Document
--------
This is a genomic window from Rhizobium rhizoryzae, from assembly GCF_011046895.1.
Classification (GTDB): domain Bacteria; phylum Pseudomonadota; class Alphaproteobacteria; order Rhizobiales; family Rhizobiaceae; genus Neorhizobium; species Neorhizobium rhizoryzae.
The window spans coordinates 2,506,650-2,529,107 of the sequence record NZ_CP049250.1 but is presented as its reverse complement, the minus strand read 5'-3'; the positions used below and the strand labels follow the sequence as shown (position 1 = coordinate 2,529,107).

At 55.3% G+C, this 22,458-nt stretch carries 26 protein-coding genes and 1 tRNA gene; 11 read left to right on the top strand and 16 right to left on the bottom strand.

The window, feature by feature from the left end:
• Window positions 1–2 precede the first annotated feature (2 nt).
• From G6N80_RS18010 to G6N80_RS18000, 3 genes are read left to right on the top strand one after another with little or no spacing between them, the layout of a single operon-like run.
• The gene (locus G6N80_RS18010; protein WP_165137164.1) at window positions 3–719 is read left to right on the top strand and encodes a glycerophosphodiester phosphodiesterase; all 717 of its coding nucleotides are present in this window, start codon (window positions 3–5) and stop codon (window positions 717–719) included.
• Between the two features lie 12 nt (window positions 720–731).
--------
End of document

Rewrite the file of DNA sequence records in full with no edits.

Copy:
This is a genomic window from Rhizobium rhizoryzae, from assembly GCF_011046895.1.
Classification (GTDB): domain Bacteria; phylum Pseudomonadota; class Alphaproteobacteria; order Rhizobiales; family Rhizobiaceae; genus Neorhizobium; species Neorhizobium rhizoryzae.
The window spans coordinates 2,506,650-2,529,107 of the sequence record NZ_CP049250.1 but is presented as its reverse complement, the minus strand read 5'-3'; the positions used below and the strand labels follow the sequence as shown (position 1 = coordinate 2,529,107).

At 55.3% G+C, this 22,458-nt stretch carries 26 protein-coding genes and 1 tRNA gene; 11 read left to right on the top strand and 16 right to left on the bottom strand.

The window, feature by feature from the left end:
• Window positions 1–2 precede the first annotated feature (2 nt).
• From G6N80_RS18010 to G6N80_RS18000, 3 genes are read left to right on the top strand one after another with little or no spacing between them, the layout of a single operon-like run.
• The gene (locus G6N80_RS18010; protein WP_165137164.1) at window positions 3–719 is read left to right on the top strand and encodes a glycerophosphodiester phosphodiesterase; all 717 of its coding nucleotides are present in this window, start codon (window positions 3–5) and stop codon (window positions 717–719) included.
• Between the two features lie 12 nt (window positions 720–731).